written by PrimeHammer

Playing with “joins” in ActiveRecord

On many occasions we need to load multiple records with associations from a database. The easiest way is to access this is via iteration (.each) written in Ruby. This is not the best approach as it can result in issuing 1+n queries (complexity O(n)) instead of single query (O(1)).

Using iteration isn’t optimal because as the count of records increases, the rendering of the page gets slower and slower, and can easily result in 30 second to 5 minute rendering times.

[gist https://gist.github.com/2314628 /]

Our Example Models

To show the code in action, I’ve created a database of items and item sets from World of Warcraft.

ishael_bloodlight_by_alexgarner-d54fso0

https://gist.github.com/dayweek/1b6497854158e21ecb440e231e29563d

preload()

preload() executes new SQL statement for each association we reference.

https://gist.github.com/dayweek/da74fc359aa9e1e28ffd77d1c6c152a6

However you cannot use the WHERE condition in the association.

https://gist.github.com/dayweek/ca2998bdec0ce4ea3099934c33a6b20f

The biggest advantage of loading all associations with a single query is there is no need to execute SQL when we iterate over the associated records. This applies to the following methods as well.

eager_load()

eager_load() uses always LEFT OUTER JOIN to load the association. The same query works here.

https://gist.github.com/dayweek/25c25b8f2f9ab5f851eda0018989e453

joins()

joins() can take two types of parameter. Joins() with symbol as a parameter does always INNER JOIN:

https://gist.github.com/dayweek/289bbd4e62ec45eec0ed31a178af42c2

The second type of parameter is a custom string. You should use this only when absolutely necessary. You can perform LEFT OUTER JOIN for example.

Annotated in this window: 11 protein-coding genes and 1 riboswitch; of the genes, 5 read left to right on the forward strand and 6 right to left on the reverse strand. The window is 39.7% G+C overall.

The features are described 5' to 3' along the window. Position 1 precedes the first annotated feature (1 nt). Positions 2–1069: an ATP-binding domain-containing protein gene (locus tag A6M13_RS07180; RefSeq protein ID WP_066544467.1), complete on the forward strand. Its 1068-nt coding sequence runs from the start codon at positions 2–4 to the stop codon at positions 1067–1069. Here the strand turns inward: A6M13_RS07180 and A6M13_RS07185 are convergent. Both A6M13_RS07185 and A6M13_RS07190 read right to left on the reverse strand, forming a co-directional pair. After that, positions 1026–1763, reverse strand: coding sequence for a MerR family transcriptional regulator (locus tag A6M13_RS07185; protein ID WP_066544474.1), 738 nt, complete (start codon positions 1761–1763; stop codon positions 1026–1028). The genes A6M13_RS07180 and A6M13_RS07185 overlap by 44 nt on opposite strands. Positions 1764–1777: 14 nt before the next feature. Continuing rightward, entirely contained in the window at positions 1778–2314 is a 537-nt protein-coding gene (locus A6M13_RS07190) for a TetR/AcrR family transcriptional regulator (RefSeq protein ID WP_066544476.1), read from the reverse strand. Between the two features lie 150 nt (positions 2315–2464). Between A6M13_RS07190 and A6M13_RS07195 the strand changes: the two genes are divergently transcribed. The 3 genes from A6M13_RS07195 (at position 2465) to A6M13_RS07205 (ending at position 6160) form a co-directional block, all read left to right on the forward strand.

https://gist.github.com/dayweek/73f1d2c6971d4b51731ebf27b1fa3302

includes()

The easiest way to preload association(s) is to use the includes() method.

https://gist.github.com/dayweek/bb33c72e548eac715ce142807b1a5ee6

In the next example we add constraints to ItemSet. This works well as expected, loading the associated Item as well.

https://gist.github.com/dayweek/0247fd363301ea91c3a3e4b6ad872027

Each argument in includes() is an association, this means it’s easy to include multiple associations. In this example, ActiveRecord issues three queries (one for the model and one per each association).

https://gist.github.com/dayweek/ba2d925ce0f9accda99d2873bdf5d056

includes() uses internally preload() or eager_load(). It depends on whether you use references() or not (see the next section). You can ask – why not to use LEFT JOIN every time? Using the WHERE…IN statement is faster than “joins.”

references()

Perhaps you’ve seen the references() method used along with includes(). Our goal is to get items from The Gladiator set with armor greater than 22.

https://gist.github.com/dayweek/24073f0220139fad6b640ffd982e180a

OH NO! ;-( We need to tell ActiveRecord that we reference included table which changes the query from two SELECTs to LEFT JOIN.

https://gist.github.com/dayweek/8e9be7340e2c66a1773be558c67c869c

Now ActiveRecord did some crazy LEFT JOIN to prefetch the data. It does LEFT JOIN for every argument in includes().

Conclusion

I’ve shown you the most efficient ways to use preloading data from associations in Ruby instead of writing SQL statements manually. The presented methods are more elegant, maintainable and less error prone. However, I urge you to employ the methods in your application for yourself to see what works best for you.

References: http://blog.arkency.com/2013/12/rails4-preloading/ http://blog.bigbinary.com/2013/07/01/preload-vs-eager-load-vs-joins-vs-includes.html Ishael Bloodlight from DeviantArt